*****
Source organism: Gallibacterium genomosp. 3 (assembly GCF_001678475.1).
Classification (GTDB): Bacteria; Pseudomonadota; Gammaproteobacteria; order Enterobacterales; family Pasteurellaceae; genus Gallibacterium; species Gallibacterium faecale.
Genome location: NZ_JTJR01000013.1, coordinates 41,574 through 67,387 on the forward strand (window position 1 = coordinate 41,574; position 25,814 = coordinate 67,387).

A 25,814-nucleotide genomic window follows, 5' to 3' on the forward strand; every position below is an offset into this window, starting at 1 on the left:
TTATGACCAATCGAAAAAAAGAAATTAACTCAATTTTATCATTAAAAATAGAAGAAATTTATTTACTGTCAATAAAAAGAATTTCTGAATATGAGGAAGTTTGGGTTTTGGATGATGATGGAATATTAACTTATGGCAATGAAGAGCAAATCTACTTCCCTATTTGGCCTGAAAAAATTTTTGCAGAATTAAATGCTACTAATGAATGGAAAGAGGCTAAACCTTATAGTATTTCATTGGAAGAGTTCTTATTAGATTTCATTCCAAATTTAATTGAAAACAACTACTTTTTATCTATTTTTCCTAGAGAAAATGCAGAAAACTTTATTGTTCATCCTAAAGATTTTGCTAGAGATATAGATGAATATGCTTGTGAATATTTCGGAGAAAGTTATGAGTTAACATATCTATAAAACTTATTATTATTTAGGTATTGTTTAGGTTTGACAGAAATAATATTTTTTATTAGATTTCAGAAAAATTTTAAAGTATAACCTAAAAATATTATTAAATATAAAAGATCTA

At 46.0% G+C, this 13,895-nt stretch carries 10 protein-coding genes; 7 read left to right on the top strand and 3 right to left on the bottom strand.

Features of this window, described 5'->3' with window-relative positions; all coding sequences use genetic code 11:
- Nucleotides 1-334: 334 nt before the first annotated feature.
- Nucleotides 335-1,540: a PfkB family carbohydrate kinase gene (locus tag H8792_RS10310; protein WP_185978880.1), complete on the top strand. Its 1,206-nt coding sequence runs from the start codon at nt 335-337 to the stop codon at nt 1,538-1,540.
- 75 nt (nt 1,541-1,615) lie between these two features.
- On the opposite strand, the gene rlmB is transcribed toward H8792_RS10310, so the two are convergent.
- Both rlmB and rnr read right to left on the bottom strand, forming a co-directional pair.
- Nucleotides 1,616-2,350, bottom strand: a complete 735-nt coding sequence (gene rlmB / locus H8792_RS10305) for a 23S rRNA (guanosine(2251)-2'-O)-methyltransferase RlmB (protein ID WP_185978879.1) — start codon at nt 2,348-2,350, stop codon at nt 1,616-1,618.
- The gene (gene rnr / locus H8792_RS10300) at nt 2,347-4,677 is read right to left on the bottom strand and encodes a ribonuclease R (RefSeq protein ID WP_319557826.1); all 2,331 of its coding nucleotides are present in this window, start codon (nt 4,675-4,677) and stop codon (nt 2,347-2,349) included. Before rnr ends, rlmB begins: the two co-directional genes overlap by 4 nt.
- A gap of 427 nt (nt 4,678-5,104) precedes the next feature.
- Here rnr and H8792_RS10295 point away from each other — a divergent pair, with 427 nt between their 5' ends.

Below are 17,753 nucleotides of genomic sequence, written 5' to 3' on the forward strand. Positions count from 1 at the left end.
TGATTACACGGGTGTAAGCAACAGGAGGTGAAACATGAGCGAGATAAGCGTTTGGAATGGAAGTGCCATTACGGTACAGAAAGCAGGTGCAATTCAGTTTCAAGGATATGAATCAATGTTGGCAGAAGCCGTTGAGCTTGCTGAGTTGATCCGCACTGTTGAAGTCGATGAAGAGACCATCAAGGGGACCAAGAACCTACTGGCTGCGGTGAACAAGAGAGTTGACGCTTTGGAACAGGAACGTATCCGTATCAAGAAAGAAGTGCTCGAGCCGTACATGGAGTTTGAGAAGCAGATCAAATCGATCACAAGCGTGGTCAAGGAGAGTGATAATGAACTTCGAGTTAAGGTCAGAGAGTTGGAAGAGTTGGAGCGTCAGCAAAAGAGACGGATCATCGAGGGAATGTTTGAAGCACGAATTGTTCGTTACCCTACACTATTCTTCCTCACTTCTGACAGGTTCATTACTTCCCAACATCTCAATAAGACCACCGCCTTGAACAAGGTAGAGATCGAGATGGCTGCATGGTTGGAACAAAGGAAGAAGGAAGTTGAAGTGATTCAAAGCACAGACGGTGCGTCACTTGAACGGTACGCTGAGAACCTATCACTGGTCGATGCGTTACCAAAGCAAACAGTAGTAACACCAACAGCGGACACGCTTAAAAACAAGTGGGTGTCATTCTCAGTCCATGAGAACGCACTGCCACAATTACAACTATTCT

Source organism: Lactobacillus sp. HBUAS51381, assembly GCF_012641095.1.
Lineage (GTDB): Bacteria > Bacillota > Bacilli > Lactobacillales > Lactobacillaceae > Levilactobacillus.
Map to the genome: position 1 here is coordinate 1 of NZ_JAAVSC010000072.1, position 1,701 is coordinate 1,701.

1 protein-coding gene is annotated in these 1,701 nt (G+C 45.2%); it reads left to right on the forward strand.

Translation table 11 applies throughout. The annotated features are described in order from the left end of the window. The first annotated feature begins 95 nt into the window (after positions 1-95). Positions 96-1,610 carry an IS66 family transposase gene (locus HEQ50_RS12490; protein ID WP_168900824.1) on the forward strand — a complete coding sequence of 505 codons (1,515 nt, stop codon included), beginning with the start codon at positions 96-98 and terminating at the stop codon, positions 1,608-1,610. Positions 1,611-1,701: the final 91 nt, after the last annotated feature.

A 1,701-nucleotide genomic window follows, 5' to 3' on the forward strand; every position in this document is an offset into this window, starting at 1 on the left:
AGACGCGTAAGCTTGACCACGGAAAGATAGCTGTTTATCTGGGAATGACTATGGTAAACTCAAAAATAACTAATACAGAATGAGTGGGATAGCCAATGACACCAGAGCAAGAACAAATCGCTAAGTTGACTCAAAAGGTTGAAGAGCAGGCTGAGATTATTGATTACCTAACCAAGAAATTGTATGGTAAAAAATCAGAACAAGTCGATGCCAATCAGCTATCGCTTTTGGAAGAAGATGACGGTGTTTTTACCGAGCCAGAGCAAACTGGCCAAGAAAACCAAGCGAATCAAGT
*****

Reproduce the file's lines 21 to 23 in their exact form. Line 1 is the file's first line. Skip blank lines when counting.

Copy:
Map to the genome: position 1 here is coordinate 1 of NZ_JAAVSC010000072.1, position 1,701 is coordinate 1,701.

1 protein-coding gene is annotated in these 1,701 nt (G+C 45.2%); it reads left to right on the forward strand.

Translation table 11 applies throughout. The annotated features are described in order from the left end of the window. The first annotated feature begins 95 nt into the window (after positions 1-95). Positions 96-1,610 carry an IS66 family transposase gene (locus HEQ50_RS12490; protein ID WP_168900824.1) on the forward strand — a complete coding sequence of 505 codons (1,515 nt, stop codon included), beginning with the start codon at positions 96-98 and terminating at the stop codon, positions 1,608-1,610. Positions 1,611-1,701: the final 91 nt, after the last annotated feature.